Death and Taxes
Inspired by the underground bars of London and Paris, Death and Taxes encourages guests to forget the outside world.
The interior is defined by warm lighting, a high-set bar with a tiled front, and a line of sumptuous leather booths. The space transitions neatly from the open front room to a wood-lined, heritage-listed back area with its 100-year-old floors; here it feels less a bar and more like an opulent art gallery. The classy flourishes extend to the exterior, with large lion door knockers and couple of murals adorning the brick walls that act as an entryway from the main lane.
Death and Taxes is the latest bar from Martin Lange, who through various partnerships has been involved in some of the best boltholes in town (and indeed on the east coast), including Cobbler and Savile Row. Before that, there was the much-loved, long-closed Sling Bar in West End, which Lange co-owned with Blake Ward.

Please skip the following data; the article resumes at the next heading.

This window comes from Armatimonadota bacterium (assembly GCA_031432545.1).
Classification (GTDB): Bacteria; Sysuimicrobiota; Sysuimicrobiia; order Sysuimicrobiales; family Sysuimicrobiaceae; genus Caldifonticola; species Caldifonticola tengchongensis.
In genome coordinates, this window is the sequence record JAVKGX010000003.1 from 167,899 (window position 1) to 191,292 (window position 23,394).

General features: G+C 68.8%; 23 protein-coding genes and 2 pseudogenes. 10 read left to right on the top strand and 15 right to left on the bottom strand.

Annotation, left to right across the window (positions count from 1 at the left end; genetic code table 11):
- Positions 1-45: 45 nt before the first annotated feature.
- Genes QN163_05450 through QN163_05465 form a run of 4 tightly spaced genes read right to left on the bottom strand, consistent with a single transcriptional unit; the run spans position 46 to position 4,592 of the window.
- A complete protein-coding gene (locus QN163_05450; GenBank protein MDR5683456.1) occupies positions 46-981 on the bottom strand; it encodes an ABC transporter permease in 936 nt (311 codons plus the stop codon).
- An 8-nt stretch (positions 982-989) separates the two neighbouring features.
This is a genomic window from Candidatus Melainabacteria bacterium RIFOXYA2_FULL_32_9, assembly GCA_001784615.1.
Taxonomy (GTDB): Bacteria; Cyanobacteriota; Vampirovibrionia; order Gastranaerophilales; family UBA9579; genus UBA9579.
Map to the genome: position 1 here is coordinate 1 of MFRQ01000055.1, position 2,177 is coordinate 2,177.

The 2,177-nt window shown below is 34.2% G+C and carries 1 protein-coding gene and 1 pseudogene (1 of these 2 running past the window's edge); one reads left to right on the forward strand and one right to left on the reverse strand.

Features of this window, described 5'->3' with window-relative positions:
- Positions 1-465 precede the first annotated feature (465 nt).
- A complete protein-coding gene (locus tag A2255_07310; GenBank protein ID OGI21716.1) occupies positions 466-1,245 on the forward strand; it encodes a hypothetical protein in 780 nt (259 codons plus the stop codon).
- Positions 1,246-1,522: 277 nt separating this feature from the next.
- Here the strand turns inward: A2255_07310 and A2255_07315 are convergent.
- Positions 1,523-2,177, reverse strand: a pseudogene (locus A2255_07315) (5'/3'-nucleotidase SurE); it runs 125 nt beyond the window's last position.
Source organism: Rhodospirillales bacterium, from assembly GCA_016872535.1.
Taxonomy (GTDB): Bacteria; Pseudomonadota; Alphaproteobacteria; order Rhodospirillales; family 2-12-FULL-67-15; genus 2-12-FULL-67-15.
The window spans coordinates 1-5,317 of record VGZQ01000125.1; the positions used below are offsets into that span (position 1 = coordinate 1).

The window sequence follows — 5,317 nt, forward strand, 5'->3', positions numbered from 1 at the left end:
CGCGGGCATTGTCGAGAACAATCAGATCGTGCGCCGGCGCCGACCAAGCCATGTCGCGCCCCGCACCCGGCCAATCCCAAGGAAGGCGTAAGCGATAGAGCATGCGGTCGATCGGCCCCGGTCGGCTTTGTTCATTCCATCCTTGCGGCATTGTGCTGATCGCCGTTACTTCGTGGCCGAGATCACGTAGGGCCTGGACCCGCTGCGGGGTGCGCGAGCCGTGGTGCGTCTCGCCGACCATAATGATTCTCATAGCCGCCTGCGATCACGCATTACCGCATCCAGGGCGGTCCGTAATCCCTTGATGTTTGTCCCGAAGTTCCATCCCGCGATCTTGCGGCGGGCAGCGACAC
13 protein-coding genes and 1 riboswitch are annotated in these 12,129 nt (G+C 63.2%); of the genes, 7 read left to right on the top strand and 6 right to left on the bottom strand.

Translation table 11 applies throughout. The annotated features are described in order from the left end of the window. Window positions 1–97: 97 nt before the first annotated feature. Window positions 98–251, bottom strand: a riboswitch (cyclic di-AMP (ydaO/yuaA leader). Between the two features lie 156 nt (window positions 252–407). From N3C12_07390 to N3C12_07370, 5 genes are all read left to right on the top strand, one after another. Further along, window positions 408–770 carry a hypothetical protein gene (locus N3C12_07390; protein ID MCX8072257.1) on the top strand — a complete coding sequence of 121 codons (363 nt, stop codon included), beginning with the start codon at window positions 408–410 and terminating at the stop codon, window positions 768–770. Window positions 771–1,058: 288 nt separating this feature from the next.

It’s Ward who he’s back collaborating with on Death and Taxes. Wiebke Lange (Martin’s wife) is a third partner, while long-term Lange lieutenant Sam Tripet manages the venue and has a small stake in the business.
For booze, more than 600 bottles line a four-metre-tall back bar. The 30-drink-strong cocktail list includes the Dr. Know-All, with Tanqueray gin, snow pea, vanilla and peppermint crème, shaken with egg whites; the Huntsman – and old-fashioned style mix of Singleton 12 scotch whisky, manzanilla, Benedictine and apple caramel; or a sunnier Sleeping Giant, with pamper Anejo rum, pineapple and coconut curd, Pedro Ximenez and Branca Menta. There are also 40 bottles of wine, including a bunch of dessert vinos.
There’s no food menu, but Death and Taxes shares Cobbler’s approach – BYO grub is accepted and even encouraged.